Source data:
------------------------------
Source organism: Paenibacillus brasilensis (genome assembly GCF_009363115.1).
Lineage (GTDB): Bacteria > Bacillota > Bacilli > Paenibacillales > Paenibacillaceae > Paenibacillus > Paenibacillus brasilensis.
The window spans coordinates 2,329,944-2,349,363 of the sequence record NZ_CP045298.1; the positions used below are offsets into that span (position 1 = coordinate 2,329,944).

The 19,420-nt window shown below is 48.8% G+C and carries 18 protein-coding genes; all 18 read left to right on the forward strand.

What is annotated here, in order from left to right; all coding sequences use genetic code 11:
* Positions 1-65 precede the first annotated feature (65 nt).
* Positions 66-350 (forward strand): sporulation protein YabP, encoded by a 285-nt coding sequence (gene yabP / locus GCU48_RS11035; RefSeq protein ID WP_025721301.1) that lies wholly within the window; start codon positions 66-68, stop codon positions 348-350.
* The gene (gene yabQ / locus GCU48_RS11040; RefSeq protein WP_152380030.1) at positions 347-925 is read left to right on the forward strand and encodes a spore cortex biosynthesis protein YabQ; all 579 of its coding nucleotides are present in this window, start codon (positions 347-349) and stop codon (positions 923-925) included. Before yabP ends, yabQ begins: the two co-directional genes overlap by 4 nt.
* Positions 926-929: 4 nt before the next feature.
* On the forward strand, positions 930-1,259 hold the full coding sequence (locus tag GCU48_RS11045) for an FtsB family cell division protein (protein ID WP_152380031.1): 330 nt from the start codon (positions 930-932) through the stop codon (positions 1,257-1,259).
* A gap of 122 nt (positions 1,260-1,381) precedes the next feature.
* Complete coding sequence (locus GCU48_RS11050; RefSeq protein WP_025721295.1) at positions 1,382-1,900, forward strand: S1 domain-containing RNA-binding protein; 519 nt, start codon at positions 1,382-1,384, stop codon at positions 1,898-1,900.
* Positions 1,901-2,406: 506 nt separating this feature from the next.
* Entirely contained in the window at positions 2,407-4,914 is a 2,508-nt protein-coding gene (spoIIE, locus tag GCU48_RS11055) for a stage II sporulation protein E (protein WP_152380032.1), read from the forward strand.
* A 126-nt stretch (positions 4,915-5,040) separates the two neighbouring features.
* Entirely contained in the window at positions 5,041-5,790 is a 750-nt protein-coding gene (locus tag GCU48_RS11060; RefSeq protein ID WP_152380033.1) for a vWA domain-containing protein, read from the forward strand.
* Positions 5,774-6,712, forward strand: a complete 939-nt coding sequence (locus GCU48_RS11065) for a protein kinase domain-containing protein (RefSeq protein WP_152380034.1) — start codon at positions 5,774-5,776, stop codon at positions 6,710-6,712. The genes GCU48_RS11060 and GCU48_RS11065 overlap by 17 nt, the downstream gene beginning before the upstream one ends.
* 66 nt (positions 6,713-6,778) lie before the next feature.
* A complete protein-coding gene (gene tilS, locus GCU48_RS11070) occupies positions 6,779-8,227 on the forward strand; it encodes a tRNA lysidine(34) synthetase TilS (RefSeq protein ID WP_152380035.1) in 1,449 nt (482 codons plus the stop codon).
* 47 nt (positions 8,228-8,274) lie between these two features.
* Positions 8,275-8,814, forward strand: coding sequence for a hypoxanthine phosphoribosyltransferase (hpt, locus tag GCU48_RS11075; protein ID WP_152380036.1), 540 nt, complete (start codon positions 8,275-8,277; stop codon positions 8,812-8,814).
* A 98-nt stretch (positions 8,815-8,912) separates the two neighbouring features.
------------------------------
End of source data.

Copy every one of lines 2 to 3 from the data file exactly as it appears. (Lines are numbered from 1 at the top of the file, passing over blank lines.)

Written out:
Lineage (GTDB): Bacteria > Bacillota > Bacilli > Paenibacillales > Paenibacillaceae > Paenibacillus > Paenibacillus brasilensis.
The window spans coordinates 2,329,944-2,349,363 of the sequence record NZ_CP045298.1; the positions used below are offsets into that span (position 1 = coordinate 2,329,944).